The Partition of Bengal and Assam: Contour of Freedom

By Bidyut Chakrabarty | Go to book overview

BIBLIOGRAPHICAL ESSAY

The 1947 Great Divide of the subcontinent of India continues to generate interest among historian, regardless of their ideological persuasion. This was a dramatic event that registered the role of the British rulers, the Congress and Muslim League leadership, and the people who overnight became alien in an area that was declared 'foreign' following the formal articulation of the division of the subcontinent. A political decision, taken at the level of 'high' politics, radically altered the identity of those located in areas which changed their nomenclature after the 1947 vivisection. For those who left their homes, the bifurcation suddenly changed a geographical space into memory. Home became a distant object for those who underwent the trauma apart from the actual brutality that accompanied partition.

Thus partition is not merely an event; it is also the completion of a process that had become manifest in the ever-changing socio-economic and political environment of India under the Raj. The available literature is a pointer to that. Careful reading of the official sources (in the India Office Library, and Archives in India) clearly shows the shift in perceiving the Indian 'problem'. As long as Linlithgow was presiding over the empire, the idea of a separate Muslim state remained conceptual construction, especially in the aftermath of the 1940 Lahore resolution. The official documents of this phase, cited in the bibliography, are illustrative here. Wavell's arrival on the scene was certainly a break with the past because the perception that the empire was no longer viable gained ground. The Wavell Papers clearly identify the changed the direction of the British policy. Mountbatten's tenure as the (last) Viceroy demonstrates how the bifurcation was finally accomplished, taking into account the role of major political parties largely under his stewardship. As Mountbatten recorded everything about his role in this momentous event, his private papers are very useful in grasping (1) the British perception in quickly dismantling the Raj so assiduously maintained for the last 200 years and (2) the role of the Indian political actors representing the Congress, League and other major political parties in what virtually became a counter to bargain as

-253-

Notes for this page

Add a new note
If you are trying to select text to create highlights or citations, remember that you must now click or tap on the first word, and then click or tap on the last word.
One moment ...
Default project is now your active project.
Project items

Items saved from this book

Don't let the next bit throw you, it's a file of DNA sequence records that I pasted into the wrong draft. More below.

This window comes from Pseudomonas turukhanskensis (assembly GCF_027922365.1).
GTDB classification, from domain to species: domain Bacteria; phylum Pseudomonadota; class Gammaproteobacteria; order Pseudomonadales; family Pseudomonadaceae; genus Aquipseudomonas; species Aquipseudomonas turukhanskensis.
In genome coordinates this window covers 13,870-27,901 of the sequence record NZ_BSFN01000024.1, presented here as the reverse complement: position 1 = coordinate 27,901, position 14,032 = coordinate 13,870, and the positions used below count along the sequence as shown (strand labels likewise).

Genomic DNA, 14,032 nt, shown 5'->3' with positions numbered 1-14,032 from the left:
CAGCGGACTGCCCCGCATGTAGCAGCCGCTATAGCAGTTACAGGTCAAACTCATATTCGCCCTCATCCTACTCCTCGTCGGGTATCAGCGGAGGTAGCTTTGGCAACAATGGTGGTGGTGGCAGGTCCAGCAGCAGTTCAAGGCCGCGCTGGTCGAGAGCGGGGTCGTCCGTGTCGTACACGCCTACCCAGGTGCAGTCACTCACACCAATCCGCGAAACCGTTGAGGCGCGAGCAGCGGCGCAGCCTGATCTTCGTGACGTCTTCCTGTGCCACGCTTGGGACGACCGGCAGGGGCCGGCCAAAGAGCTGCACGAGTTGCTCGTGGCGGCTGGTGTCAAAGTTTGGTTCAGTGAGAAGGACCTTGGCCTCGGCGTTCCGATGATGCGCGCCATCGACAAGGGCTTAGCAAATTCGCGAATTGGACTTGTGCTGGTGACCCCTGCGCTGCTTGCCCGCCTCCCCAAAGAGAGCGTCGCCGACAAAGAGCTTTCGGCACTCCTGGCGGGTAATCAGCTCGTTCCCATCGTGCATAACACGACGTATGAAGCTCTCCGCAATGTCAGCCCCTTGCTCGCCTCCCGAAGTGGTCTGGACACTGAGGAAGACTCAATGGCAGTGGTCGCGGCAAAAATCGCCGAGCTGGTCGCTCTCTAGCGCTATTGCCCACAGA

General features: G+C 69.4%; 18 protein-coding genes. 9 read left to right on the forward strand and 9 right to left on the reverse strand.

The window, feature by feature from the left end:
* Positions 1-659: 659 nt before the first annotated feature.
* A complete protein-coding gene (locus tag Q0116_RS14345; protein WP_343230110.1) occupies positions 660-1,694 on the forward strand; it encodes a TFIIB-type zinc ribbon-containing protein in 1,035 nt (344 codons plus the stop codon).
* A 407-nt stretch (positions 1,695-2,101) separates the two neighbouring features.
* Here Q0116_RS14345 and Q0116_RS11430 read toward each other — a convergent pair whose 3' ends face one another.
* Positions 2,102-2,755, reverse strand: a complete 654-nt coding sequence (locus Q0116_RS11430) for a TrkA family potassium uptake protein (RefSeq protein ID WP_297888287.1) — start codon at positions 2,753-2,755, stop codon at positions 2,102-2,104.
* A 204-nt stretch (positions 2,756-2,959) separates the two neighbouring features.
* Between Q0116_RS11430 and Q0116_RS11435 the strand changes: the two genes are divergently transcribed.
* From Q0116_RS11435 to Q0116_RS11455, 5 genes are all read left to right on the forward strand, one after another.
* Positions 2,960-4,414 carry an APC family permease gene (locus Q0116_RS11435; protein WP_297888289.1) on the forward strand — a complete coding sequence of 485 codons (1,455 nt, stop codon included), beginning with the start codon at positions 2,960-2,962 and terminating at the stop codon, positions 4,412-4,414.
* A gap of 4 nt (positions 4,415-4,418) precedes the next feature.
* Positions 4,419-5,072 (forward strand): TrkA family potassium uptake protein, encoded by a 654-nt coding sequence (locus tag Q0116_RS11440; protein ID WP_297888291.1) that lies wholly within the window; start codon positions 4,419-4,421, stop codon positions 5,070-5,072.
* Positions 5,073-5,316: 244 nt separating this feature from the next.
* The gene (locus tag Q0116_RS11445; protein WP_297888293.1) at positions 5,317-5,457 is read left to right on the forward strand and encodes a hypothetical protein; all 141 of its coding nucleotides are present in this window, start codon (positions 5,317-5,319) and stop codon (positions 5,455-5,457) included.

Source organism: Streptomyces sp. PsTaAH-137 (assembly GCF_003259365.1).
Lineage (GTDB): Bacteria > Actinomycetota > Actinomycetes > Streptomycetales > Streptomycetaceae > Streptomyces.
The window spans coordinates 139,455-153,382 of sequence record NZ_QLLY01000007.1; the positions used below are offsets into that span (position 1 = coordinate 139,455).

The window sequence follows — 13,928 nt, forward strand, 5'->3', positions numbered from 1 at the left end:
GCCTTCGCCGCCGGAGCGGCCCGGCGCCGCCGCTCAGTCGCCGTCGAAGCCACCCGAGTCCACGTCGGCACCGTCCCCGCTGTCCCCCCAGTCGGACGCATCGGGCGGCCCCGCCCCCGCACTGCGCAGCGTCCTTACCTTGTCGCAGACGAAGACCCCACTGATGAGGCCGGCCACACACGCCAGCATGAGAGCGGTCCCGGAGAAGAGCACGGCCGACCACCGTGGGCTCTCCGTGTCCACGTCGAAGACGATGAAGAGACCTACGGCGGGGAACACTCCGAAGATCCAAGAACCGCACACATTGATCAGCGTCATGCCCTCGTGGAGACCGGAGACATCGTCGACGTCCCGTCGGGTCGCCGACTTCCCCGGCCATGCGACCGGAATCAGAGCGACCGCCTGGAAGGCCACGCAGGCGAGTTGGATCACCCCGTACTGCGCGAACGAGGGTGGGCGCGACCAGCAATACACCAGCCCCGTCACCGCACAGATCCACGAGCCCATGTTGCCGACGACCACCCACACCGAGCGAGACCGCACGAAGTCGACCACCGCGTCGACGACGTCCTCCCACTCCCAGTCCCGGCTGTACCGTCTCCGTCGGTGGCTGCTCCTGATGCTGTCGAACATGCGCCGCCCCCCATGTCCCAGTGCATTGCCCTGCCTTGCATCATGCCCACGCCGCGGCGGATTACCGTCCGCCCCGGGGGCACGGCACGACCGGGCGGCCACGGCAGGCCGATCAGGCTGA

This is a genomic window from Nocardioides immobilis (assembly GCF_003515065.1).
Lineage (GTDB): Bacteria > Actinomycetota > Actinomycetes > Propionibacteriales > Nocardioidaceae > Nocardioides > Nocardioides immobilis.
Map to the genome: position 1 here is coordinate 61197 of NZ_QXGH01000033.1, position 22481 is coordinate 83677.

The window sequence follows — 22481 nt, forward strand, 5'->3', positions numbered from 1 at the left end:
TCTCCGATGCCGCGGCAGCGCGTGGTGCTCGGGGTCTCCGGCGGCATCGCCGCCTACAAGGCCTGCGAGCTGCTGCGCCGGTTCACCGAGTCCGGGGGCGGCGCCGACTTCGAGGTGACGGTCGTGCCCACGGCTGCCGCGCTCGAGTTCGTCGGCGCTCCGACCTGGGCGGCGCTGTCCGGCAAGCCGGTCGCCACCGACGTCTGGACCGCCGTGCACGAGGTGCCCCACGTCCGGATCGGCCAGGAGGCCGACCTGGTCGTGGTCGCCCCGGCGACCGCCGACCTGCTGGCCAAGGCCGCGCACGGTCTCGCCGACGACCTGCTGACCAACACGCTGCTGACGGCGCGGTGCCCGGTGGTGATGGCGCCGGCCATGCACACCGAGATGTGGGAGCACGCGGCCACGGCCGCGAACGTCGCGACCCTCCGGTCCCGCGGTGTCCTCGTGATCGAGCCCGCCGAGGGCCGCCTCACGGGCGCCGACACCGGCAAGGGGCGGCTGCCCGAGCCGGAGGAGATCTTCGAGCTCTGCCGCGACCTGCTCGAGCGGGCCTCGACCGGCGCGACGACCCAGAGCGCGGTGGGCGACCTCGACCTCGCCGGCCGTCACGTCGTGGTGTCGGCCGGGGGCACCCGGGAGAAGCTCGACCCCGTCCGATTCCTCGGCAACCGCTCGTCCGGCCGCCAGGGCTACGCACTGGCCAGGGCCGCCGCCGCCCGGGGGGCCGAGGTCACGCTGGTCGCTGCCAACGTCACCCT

This book has been saved
Highlights (0)
Some of your highlights are legacy items.

Highlights saved before July 30, 2012 will not be displayed on their respective source pages.

You can easily re-create the highlights by opening the book page or article, selecting the text, and clicking “Highlight.”

Citations (0)
Some of your citations are legacy items.

Any citation created before July 30, 2012 will labeled as a “Cited page.” New citations will be saved as cited passages, pages or articles.

We also added the ability to view new citations from your projects or the book or article where you created them.

Notes (0)
Bookmarks (0)

You have no saved items from this book

Project items include:
  • Saved book/article
  • Highlights
  • Quotes/citations
  • Notes
  • Bookmarks
Notes
Cite this page

Cited page

Style
Citations are available only to our active members.
Sign up now to cite pages or passages in MLA, APA and Chicago citation styles.

(Einhorn, 1992, p. 25)

(Einhorn 25)

1

1. Lois J. Einhorn, Abraham Lincoln, the Orator: Penetrating the Lincoln Legend (Westport, CT: Greenwood Press, 1992), 25, http://www.questia.com/read/27419298.

Cited page

Bookmark this page
The Partition of Bengal and Assam: Contour of Freedom
Table of contents

Table of contents

  • Title Page iii
  • Contents vii
  • Tables viii
  • Acknowledgements ix
  • Abbreviations x
  • Introduction 1
  • 1 - The Hindu-Muslimdifferences 36
  • 2 - Divide and Rule 55
  • 3 - Politics of Accommodation and Confrontation 85
  • 4 - An Alternative to Partition 132
  • 5 - Redefining Borders 154
  • 6 - Construction and Consolidation of Identities 176
  • 7 - History of Partition or Partition of History? 209
  • Conclusion 239
  • Glossary 251
  • Bibliographical Essay 253
  • Bibliography 262
  • Index 273
Settings

Settings

Typeface
Text size Smaller Larger Reset View mode
Search within

Search within this book

Look up

Look up a word

  • Dictionary
  • Thesaurus
Please submit a word or phrase above.
Print this page

Print this page

Why can't I print more than one page at a time?

Full screen
/ 278

matching results for page

Cited passage

Style
Citations are available only to our active members.
Sign up now to cite pages or passages in MLA, APA and Chicago citation styles.

"Portraying himself as an honest, ordinary person helped Lincoln identify with his audiences." (Einhorn, 1992, p. 25).

"Portraying himself as an honest, ordinary person helped Lincoln identify with his audiences." (Einhorn 25)

"Portraying himself as an honest, ordinary person helped Lincoln identify with his audiences."1

1. Lois J. Einhorn, Abraham Lincoln, the Orator: Penetrating the Lincoln Legend (Westport, CT: Greenwood Press, 1992), 25, http://www.questia.com/read/27419298.

Cited passage

Thanks for trying Questia!

Please continue trying out our research tools, but please note, full functionality is available only to our active members.

Your work will be lost once you leave this Web page.

For full access in an ad-free environment, sign up now for a FREE, 1-day trial.

Already a member? Log in now.